A couple of weeks ago Supertrax had the opportunity to ride all the new 2014 models in Montana. Just so you know, the elevation was about 6,600 feet above sea level, so some of our engine evaluations are tempered by the high altitude. However, we did get a good chance to check out suspensions, clutching and handling on the key new sleds you’ve been waiting to hear about. Over the next days we’ll be filling you in on our riding experiences with these new sleds…
By now you’ve likely heard enough stories about Yamaha and Arctic Cat sharing engines and chassis. Here’s our thinking on the motivation behind it and the potential result of this groundbreaking agreement.
Time to be honest. Yamaha had fallen behind in the tech-no-wars. Although the Apex was updated around 2010, it wasn’t a new product in a new segment, rather it was a freshening of an established design.
As a result of the worldwide recession hitting in late 2008, the company bolted the hatches in virtually all of its divisions except for increasing investment in the highly profitable low-tech scooter markets of the Far East.
When it’s all said and done, the Arctic Cat/Yamaha project bought four years of “catch-up” for Yamaha in its snowmobile division.
Here’s the good news: The ProCross chassis loves the Yamaha 1049 triple and the 1049 triple loves the Arctic Cat chassis. You don’t need much exposure to know the new Viper is already a winner and will improve Yamaha’s fortunes in the sno-mo-biz over the next twelve months.
The new Viper is everything we had hoped the 2008 Nytro would be. We’ve often lauded this engine as the best 4-stroke mill in the biz. We stand by that.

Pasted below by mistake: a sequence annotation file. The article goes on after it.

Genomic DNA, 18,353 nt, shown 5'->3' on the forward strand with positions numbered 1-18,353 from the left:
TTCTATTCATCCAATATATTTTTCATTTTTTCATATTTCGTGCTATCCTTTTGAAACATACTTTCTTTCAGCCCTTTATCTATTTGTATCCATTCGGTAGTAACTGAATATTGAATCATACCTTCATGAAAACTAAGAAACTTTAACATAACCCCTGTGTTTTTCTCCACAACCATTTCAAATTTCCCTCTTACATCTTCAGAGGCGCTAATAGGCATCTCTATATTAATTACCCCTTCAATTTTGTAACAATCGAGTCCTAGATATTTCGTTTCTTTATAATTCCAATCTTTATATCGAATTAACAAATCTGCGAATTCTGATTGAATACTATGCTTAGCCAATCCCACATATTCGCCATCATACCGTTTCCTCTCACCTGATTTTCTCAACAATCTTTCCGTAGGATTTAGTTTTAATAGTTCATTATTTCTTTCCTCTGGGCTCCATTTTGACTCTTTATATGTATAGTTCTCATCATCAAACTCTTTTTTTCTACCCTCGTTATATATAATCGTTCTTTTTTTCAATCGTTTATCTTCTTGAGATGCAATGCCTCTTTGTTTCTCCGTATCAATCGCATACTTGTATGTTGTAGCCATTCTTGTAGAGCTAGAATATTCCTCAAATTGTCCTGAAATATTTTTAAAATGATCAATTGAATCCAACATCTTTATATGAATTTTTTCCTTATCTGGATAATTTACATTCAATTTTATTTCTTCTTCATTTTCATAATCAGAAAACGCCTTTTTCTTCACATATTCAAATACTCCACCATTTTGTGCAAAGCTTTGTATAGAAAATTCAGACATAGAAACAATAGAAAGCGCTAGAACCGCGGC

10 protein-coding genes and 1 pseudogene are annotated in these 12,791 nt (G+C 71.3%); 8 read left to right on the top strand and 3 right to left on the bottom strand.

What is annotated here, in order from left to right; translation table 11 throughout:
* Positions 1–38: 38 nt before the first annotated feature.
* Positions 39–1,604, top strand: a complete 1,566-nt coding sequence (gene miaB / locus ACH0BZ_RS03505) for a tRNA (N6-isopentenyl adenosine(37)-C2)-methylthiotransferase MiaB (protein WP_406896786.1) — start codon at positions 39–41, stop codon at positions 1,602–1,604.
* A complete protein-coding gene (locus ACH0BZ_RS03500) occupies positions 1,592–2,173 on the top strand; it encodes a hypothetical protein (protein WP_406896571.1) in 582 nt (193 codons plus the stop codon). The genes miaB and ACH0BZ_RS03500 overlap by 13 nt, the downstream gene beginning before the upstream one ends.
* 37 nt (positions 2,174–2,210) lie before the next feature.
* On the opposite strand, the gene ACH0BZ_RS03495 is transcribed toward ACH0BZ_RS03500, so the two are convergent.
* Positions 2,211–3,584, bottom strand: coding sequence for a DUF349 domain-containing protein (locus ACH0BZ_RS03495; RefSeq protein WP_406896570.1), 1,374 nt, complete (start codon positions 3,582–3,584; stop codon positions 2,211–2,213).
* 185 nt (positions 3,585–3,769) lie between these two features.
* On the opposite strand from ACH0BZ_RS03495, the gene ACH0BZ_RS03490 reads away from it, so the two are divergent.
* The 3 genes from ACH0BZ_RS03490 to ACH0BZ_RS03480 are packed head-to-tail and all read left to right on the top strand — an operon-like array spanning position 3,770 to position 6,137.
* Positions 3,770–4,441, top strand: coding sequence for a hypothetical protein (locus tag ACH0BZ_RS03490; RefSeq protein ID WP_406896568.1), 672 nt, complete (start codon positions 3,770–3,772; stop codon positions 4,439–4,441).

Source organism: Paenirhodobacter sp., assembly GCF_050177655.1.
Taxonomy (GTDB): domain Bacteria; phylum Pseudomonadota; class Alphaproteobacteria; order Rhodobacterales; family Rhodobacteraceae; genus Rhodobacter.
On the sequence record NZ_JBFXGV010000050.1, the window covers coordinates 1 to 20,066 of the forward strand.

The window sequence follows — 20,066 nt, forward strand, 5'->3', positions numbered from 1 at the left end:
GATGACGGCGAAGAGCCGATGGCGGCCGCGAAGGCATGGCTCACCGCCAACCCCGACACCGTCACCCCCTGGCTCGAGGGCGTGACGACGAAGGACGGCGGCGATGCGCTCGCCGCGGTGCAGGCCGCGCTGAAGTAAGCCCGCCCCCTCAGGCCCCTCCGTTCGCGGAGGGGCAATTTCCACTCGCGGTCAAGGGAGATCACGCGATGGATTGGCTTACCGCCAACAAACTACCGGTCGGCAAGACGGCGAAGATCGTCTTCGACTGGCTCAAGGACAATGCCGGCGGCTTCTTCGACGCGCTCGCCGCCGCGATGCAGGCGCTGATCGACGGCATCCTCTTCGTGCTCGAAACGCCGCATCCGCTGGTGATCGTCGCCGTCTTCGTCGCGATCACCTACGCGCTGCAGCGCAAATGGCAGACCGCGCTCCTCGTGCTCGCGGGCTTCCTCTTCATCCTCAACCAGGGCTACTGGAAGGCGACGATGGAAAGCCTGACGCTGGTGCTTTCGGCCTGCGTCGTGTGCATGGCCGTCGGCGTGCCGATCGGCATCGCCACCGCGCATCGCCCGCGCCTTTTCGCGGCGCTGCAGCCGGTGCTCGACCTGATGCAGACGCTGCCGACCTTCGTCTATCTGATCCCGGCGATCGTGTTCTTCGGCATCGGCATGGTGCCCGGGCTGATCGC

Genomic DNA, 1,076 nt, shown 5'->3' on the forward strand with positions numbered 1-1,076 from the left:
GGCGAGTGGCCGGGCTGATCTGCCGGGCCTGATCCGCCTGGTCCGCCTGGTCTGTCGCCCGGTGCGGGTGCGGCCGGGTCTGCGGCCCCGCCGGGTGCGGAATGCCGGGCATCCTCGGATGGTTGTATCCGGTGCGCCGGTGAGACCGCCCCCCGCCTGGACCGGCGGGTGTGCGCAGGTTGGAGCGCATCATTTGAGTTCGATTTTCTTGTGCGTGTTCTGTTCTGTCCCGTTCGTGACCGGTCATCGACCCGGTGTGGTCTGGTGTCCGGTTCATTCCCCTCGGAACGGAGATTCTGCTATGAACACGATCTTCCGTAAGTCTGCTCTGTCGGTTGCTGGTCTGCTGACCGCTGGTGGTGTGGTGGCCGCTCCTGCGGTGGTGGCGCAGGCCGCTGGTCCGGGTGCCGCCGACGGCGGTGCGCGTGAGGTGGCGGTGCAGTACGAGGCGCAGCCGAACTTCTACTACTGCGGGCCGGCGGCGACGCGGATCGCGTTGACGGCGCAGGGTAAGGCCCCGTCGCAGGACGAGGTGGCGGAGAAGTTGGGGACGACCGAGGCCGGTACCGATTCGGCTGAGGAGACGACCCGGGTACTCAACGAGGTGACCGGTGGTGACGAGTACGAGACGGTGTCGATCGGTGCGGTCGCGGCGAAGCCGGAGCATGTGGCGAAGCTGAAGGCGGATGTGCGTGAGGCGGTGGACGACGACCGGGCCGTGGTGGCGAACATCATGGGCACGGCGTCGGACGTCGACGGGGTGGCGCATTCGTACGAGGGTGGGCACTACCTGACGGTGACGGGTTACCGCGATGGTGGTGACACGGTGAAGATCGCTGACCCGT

There’s no 130-135 horsepower 4-stroke delivering throttle response, torquey mid range and imposing top end as effectively as this motor. Yeah, we know Ski-Doo makes a 130-hp 4-stroke and so does Arctic Cat but this Yamaha triple is the benchmark.
Why is it so effective? Start with induction. It uses three (count ’em Doo talkers!) throttle bodies to deliver off-idle response that happens right now.
In fact the only thing you can compare the rat-ta-tat response of this 1049cc triple to is a 2-stroke. It’s that crisp.
The other issue with the 1049 is its three cylinders firing at 120 degrees. The triple cylinder configuration is just doggone right in the 130-hp class and this mill does it with 12 fewer pounds of metal than Cat’s Suzuki-built 1056cc twin. Go figure.
When you bolt this mill into the ProCross you get a superb handling snowmobile that’s stable on-center and nicely weighted in the turns.
The front end of the SR Viper turns-in precisely but is less edgy than a Ski-Doo XR. There’s a measure of forgiveness here that is confidence inspiring and holds clean bite to the apex.
Does this wide-spaced double A-arm front end understeer? If you charge the apex of a corner and carry a lot of throttle, only very slightly.
We sampled the Viper with different carbides and found dual carbides to be the most linear steering and dart-free on a wide variety of snow surfaces.
The 137-inch tracked SR Viper LTX impressed us most with its floating from arm, torque sensing link, torsion spring rear skid. This is a homerun model for Yamaha. We believe it will capture the bulk of sales.
We’d like to suggest Yamaha invest 12 cents in some stickers that indicate whether a Viper is using a 129 or a 137 inch skid. It’s difficult to tell what you’re looking at when you’re glancing.
More later on the newest, most intriguing snowmobile in the business for MY 2014.